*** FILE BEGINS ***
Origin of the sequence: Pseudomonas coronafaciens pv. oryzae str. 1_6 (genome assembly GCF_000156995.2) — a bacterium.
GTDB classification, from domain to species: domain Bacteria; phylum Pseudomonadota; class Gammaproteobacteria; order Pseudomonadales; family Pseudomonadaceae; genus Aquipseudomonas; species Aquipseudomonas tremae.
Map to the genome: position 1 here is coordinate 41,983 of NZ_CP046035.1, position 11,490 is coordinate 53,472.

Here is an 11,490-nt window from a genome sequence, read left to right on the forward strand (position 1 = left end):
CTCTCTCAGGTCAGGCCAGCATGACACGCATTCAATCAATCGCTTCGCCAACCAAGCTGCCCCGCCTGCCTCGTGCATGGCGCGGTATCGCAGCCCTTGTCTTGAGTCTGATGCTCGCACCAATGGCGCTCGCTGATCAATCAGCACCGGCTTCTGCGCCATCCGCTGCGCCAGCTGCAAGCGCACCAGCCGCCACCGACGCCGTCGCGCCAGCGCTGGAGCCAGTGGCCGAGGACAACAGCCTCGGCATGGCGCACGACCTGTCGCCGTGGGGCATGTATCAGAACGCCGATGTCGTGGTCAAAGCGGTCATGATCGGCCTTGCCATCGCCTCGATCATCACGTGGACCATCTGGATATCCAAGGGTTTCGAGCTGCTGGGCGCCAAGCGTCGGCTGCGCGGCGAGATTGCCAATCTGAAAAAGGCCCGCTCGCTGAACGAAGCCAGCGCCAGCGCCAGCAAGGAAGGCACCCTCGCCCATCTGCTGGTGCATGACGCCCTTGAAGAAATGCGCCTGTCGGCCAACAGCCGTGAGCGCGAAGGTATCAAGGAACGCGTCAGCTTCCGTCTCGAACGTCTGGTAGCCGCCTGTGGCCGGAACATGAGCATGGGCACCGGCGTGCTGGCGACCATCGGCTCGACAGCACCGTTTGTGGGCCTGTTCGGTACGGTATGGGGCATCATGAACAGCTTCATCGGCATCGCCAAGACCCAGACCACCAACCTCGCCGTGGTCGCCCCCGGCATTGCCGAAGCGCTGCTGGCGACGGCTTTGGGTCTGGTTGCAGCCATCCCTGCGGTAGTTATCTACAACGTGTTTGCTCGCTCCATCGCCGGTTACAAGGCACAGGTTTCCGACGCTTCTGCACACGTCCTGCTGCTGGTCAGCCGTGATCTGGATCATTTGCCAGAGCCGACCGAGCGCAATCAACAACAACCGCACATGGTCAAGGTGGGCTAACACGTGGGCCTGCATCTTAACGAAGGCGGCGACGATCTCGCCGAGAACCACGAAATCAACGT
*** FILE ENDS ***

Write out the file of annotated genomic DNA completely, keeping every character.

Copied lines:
Origin of the sequence: Pseudomonas coronafaciens pv. oryzae str. 1_6 (genome assembly GCF_000156995.2) — a bacterium.
GTDB classification, from domain to species: domain Bacteria; phylum Pseudomonadota; class Gammaproteobacteria; order Pseudomonadales; family Pseudomonadaceae; genus Aquipseudomonas; species Aquipseudomonas tremae.
Map to the genome: position 1 here is coordinate 41,983 of NZ_CP046035.1, position 11,490 is coordinate 53,472.

Here is an 11,490-nt window from a genome sequence, read left to right on the forward strand (position 1 = left end):
CTCTCTCAGGTCAGGCCAGCATGACACGCATTCAATCAATCGCTTCGCCAACCAAGCTGCCCCGCCTGCCTCGTGCATGGCGCGGTATCGCAGCCCTTGTCTTGAGTCTGATGCTCGCACCAATGGCGCTCGCTGATCAATCAGCACCGGCTTCTGCGCCATCCGCTGCGCCAGCTGCAAGCGCACCAGCCGCCACCGACGCCGTCGCGCCAGCGCTGGAGCCAGTGGCCGAGGACAACAGCCTCGGCATGGCGCACGACCTGTCGCCGTGGGGCATGTATCAGAACGCCGATGTCGTGGTCAAAGCGGTCATGATCGGCCTTGCCATCGCCTCGATCATCACGTGGACCATCTGGATATCCAAGGGTTTCGAGCTGCTGGGCGCCAAGCGTCGGCTGCGCGGCGAGATTGCCAATCTGAAAAAGGCCCGCTCGCTGAACGAAGCCAGCGCCAGCGCCAGCAAGGAAGGCACCCTCGCCCATCTGCTGGTGCATGACGCCCTTGAAGAAATGCGCCTGTCGGCCAACAGCCGTGAGCGCGAAGGTATCAAGGAACGCGTCAGCTTCCGTCTCGAACGTCTGGTAGCCGCCTGTGGCCGGAACATGAGCATGGGCACCGGCGTGCTGGCGACCATCGGCTCGACAGCACCGTTTGTGGGCCTGTTCGGTACGGTATGGGGCATCATGAACAGCTTCATCGGCATCGCCAAGACCCAGACCACCAACCTCGCCGTGGTCGCCCCCGGCATTGCCGAAGCGCTGCTGGCGACGGCTTTGGGTCTGGTTGCAGCCATCCCTGCGGTAGTTATCTACAACGTGTTTGCTCGCTCCATCGCCGGTTACAAGGCACAGGTTTCCGACGCTTCTGCACACGTCCTGCTGCTGGTCAGCCGTGATCTGGATCATTTGCCAGAGCCGACCGAGCGCAATCAACAACAACCGCACATGGTCAAGGTGGGCTAACACGTGGGCCTGCATCTTAACGAAGGCGGCGACGATCTCGCCGAGAACCACGAAATCAACGT